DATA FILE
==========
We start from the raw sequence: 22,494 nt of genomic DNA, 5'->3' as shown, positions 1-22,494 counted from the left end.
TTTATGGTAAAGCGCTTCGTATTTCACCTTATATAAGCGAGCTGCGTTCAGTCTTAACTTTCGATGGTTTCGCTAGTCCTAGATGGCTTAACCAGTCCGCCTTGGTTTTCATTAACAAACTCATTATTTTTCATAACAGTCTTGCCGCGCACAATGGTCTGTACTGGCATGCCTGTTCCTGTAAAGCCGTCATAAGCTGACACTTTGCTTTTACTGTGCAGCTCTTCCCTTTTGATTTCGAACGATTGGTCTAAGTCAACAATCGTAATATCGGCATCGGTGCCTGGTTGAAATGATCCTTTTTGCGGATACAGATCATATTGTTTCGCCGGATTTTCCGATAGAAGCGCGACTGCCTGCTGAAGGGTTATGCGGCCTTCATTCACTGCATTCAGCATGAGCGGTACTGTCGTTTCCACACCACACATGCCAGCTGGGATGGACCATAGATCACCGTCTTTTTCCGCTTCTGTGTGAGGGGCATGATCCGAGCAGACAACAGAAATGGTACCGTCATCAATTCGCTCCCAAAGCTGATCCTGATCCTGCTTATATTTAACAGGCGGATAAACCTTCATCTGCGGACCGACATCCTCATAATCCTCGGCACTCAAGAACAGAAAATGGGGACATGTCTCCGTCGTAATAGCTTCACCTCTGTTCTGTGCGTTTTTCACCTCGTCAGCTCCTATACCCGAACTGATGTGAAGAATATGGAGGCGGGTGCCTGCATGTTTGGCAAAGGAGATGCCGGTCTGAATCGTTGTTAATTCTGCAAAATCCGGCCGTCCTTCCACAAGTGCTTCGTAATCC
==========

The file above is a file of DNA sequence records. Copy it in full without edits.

We start from the raw sequence: 22,494 nt of genomic DNA, 5'->3' as shown, positions 1-22,494 counted from the left end.
TTTATGGTAAAGCGCTTCGTATTTCACCTTATATAAGCGAGCTGCGTTCAGTCTTAACTTTCGATGGTTTCGCTAGTCCTAGATGGCTTAACCAGTCCGCCTTGGTTTTCATTAACAAACTCATTATTTTTCATAACAGTCTTGCCGCGCACAATGGTCTGTACTGGCATGCCTGTTCCTGTAAAGCCGTCATAAGCTGACACTTTGCTTTTACTGTGCAGCTCTTCCCTTTTGATTTCGAACGATTGGTCTAAGTCAACAATCGTAATATCGGCATCGGTGCCTGGTTGAAATGATCCTTTTTGCGGATACAGATCATATTGTTTCGCCGGATTTTCCGATAGAAGCGCGACTGCCTGCTGAAGGGTTATGCGGCCTTCATTCACTGCATTCAGCATGAGCGGTACTGTCGTTTCCACACCACACATGCCAGCTGGGATGGACCATAGATCACCGTCTTTTTCCGCTTCTGTGTGAGGGGCATGATCCGAGCAGACAACAGAAATGGTACCGTCATCAATTCGCTCCCAAAGCTGATCCTGATCCTGCTTATATTTAACAGGCGGATAAACCTTCATCTGCGGACCGACATCCTCATAATCCTCGGCACTCAAGAACAGAAAATGGGGACATGTCTCCGTCGTAATAGCTTCACCTCTGTTCTGTGCGTTTTTCACCTCGTCAGCTCCTATACCCGAACTGATGTGAAGAATATGGAGGCGGGTGCCTGCATGTTTGGCAAAGGAGATGCCGGTCTGAATCGTTGTTAATTCTGCAAAATCCGGCCGTCCTTCCACAAGTGCTTCGTAATCC